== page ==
3 Feb 2016

Do Strangelet Black Holes exisit?

The Universe according to Richard Pearson

We all know about Antimatter. If antimatter comes into contact with ordinary matter it vaporises instantaneously in a flash of light.
 
However, Strangelet atomic particles (if they exist) coming into contact with ordinary matter sets off a chain reaction transforming ordinary matter into more strangelets.
 
Black Holes are known to exist in the nucleus of the majority of galaxies, and our own Milky Way is presently showing signs of two being in co-existence. Black holes are created from the supernova explosion of a Neutron Star, and consist of an intensely dense point in space – a singularity – surrounded by an event horizon. The force of gravity is so intense that not even light can escape once inside; hence the term black hole.
 
Now what if there were Black holes in existence made up of exotic forms of matter called Strangelets. These monsters would also be black with one subtle difference, there may be an intense Strangelet singularity at its center transforming all the matter it comes into contact with into strangelets particles in a chain reaction. A Strangelet Black Hole [SBH] may not have an intense gravity field associated with it.

If they exist SBH’s would show up as large empty black voids in space against the cosmic background radiation maps being made from observations by NASA’s COBE satellite. The voids would be large because they silhouette the Strangelets particles within where the Strangelet Black Hole exists.
 
 
Pleasingly such voids have actually been detected, except the interpretation for their existence is being interpreted as evidence for a multi universe. Some physicists say that these voids show where another Cosmos outside our own is in contact with our own Universe.
 
Like many of her colleagues, Hiranya Peiris, a cosmologist at University College London, once largely dismissed the notion that our universe might be only one of many in a vast multiverse. It was scientifically intriguing, she thought, but also fundamentally untestable. She preferred to focus her research on more concrete questions, like how galaxies evolve.
 
At first, Peiris was sceptical. “I think as an observer that any theory, however interesting and elegant, is seriously lacking if it doesn’t have testable consequences,” she said. But Matt Johnson of the Aspen Center for Physics convinced her that there might be a way to test the concept. If the universe that we inhabit had long ago collided with another universe, the crash would have left an imprint on the cosmic microwave background (CMB), the faint afterglow from the Big Bang. And if physicists could detect such a signature, it would provide a window into the multiverse.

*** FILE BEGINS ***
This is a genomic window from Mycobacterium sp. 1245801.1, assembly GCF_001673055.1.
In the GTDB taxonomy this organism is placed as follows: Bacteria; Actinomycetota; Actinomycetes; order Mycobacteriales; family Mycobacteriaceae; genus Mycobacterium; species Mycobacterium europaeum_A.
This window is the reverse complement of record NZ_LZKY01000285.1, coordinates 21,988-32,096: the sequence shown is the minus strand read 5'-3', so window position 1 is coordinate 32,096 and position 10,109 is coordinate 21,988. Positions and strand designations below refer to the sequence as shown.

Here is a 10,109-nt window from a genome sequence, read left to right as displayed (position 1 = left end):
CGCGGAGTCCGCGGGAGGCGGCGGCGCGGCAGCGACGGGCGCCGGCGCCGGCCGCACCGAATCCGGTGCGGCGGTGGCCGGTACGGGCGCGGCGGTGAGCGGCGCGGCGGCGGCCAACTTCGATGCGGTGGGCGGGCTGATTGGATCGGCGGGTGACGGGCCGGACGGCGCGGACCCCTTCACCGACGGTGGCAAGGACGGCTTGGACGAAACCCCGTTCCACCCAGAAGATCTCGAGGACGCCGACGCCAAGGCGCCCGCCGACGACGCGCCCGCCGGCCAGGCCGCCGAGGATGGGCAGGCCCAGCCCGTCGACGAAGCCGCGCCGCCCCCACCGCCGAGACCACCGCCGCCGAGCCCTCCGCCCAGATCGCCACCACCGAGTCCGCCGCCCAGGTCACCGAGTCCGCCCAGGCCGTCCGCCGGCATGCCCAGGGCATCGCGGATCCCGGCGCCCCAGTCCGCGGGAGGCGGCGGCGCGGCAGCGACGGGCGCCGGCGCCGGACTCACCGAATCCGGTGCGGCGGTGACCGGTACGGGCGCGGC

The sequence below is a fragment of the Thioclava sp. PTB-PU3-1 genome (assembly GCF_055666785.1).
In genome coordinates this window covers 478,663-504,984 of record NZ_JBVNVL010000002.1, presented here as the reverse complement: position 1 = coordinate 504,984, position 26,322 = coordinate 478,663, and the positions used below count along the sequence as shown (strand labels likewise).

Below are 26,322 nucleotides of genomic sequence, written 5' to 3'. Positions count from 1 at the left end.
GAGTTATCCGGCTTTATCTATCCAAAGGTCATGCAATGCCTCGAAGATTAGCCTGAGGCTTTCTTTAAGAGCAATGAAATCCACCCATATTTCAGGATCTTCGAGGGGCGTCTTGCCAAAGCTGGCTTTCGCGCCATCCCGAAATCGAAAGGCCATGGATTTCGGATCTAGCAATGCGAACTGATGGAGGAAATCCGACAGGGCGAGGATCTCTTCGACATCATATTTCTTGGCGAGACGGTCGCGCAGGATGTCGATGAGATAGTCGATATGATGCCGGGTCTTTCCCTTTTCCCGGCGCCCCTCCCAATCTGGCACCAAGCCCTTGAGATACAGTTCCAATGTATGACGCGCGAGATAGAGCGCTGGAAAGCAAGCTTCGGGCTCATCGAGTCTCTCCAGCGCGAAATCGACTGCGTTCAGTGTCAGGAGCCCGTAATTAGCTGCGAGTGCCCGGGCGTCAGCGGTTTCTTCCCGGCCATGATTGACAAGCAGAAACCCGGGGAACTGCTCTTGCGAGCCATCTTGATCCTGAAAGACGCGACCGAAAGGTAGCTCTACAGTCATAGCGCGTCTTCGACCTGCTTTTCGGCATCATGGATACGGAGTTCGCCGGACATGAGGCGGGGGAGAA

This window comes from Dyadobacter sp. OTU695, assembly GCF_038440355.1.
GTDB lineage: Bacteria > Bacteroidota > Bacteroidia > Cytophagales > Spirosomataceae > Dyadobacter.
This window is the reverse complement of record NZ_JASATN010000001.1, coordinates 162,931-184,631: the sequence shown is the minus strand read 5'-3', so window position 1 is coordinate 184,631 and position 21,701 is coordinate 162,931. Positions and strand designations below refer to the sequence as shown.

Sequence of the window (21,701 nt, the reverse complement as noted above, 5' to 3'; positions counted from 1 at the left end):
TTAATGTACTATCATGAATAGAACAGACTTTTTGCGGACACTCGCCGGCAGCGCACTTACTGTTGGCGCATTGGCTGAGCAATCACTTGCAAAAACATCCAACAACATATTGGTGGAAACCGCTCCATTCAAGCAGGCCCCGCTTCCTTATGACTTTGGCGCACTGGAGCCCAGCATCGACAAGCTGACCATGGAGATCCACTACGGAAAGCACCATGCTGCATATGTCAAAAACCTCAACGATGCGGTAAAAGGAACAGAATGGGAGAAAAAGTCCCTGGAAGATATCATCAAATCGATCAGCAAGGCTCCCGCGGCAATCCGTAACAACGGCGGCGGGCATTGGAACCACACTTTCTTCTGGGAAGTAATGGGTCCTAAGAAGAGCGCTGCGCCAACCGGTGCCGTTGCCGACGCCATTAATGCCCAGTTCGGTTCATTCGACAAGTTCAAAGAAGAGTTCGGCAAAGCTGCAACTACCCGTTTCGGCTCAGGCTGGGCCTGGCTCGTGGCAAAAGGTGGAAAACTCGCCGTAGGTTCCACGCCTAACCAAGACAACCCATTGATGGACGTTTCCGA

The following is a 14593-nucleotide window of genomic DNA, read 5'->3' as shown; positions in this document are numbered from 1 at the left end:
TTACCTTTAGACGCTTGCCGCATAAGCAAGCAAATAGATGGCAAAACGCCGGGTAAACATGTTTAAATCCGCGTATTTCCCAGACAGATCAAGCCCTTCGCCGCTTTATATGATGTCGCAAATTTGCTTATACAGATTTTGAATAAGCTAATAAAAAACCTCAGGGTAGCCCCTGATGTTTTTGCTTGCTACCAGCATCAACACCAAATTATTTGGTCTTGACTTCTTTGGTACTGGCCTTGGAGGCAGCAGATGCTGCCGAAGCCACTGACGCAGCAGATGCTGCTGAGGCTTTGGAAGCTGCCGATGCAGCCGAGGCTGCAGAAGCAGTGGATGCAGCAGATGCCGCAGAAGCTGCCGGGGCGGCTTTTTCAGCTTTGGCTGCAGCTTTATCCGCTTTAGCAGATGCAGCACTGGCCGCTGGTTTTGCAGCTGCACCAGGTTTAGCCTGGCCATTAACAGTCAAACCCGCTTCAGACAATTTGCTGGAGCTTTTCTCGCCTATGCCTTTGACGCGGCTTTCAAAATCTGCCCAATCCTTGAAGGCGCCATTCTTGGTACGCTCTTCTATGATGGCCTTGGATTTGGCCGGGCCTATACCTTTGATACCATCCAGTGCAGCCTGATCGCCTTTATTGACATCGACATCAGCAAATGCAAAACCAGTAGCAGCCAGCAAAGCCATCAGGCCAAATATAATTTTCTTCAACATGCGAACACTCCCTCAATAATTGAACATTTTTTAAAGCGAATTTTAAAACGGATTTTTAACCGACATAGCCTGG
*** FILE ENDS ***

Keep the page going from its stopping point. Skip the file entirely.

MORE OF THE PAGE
In my view ‘Strangelet Black Holes’ remain a possibility, and the discovery of the first of these would revolutionise our understanding of the Universe. These CMB observations could hold the key to discovering such SBH’s in the future.
 
IN FEBRUARY 2014 The Astronomer Royal Sir Martin Reece caused a stir in the astronomical community when he warned that when the particle accelerator CERN begins operations using much higher energy levels it could cause a chain reaction that would ‘end the world.’
 
While the experiment could help to answer questions about how life started on Earth, critics, including the Astronomer Royal, warned that subatomic particles called ‘strangelets’ could be created accidentally.

These particles have the potential to start a chain reaction and change everything into ‘strange matter,’ which Martin Rees said could transform Earth into ‘an inert hyperdense sphere about one hundred metres across.’
 
Strangelets are small theoretical atomic particles that some physicists have predicted to exist, yet they are fearful of them being detected in reality because of their destructive nature.
 
A strangelet is a hypothetical particle consisting of a bound state of roughly equal numbers of up, down, and strange quarks. Its size would be a minimum of a few femtometers across (with the mass of a light nucleus). Once the size becomes macroscopic (on the order of metres across), such an object is usually called a quark star or "strange star" rather than a strangelet. An equivalent description is that a strangelet is a small fragment of strange matter. The term "strangelet" originates with E. Farhi and R. Jaffe. Strangelets have been suggested as a dark matter candidate.
 
If the strange matter hypothesis is correct and its surface tension is larger than the aforementioned critical value, then a larger strangelet would be more stable than a smaller one. One speculation that has resulted from the idea is that a strangelet coming into contact with a lump of ordinary matter could convert the ordinary matter to strange matter. This "ice-nine"-like disaster scenario is as follows: one strangelet hits a nucleus, catalyzing its immediate conversion to strange matter. This liberates energy, producing a larger, more stable strangelet, which in turn hits another nucleus, catalyzing its conversion to strange matter. In the end, all the nuclei of all the atoms of Earth are converted, and Earth is reduced to a hot, large lump of strange matter.
 
This is highly unlikely at CERN because the energy levels needed to create Strangelets is far in excess of what the Large Hadron Collider is capable of.
 
In a strange kind way, I am intrigued by the existence of ‘Strangelets’ and the possibility that there is something strange out there in the Universe waiting to be discovered.

Richard Pearson



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